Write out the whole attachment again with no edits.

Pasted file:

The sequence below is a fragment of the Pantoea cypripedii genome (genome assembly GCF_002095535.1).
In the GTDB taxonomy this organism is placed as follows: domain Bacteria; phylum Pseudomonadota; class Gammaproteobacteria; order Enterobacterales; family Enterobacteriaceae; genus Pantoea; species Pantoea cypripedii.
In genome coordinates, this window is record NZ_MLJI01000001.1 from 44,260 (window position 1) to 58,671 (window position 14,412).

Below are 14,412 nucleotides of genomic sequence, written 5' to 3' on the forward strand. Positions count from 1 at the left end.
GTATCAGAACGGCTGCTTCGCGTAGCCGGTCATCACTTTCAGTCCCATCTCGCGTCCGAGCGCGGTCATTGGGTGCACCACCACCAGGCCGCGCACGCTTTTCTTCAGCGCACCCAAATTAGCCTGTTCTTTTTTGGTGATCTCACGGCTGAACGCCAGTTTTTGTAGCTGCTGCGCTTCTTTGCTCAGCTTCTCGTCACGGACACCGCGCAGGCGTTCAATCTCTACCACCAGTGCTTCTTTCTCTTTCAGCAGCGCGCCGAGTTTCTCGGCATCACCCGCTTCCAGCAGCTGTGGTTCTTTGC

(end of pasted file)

The sequence below is a fragment of the Pantoea cypripedii genome (genome assembly GCF_002095535.1).
In the GTDB taxonomy this organism is placed as follows: domain Bacteria; phylum Pseudomonadota; class Gammaproteobacteria; order Enterobacterales; family Enterobacteriaceae; genus Pantoea; species Pantoea cypripedii.
In genome coordinates, this window is record NZ_MLJI01000001.1 from 44,260 (window position 1) to 58,671 (window position 14,412).

Below are 14,412 nucleotides of genomic sequence, written 5' to 3' on the forward strand. Positions count from 1 at the left end.
GTATCAGAACGGCTGCTTCGCGTAGCCGGTCATCACTTTCAGTCCCATCTCGCGTCCGAGCGCGGTCATTGGGTGCACCACCACCAGGCCGCGCACGCTTTTCTTCAGCGCACCCAAATTAGCCTGTTCTTTTTTGGTGATCTCACGGCTGAACGCCAGTTTTTGTAGCTGCTGCGCTTCTTTGCTCAGCTTCTCGTCACGGACACCGCGCAGGCGTTCAATCTCTACCACCAGTGCTTCTTTCTCTTTCAGCAGCGCGCCGAGTTTCTCGGCATCACCCGCTTCCAGCAGCTGTGGTTCTTTGC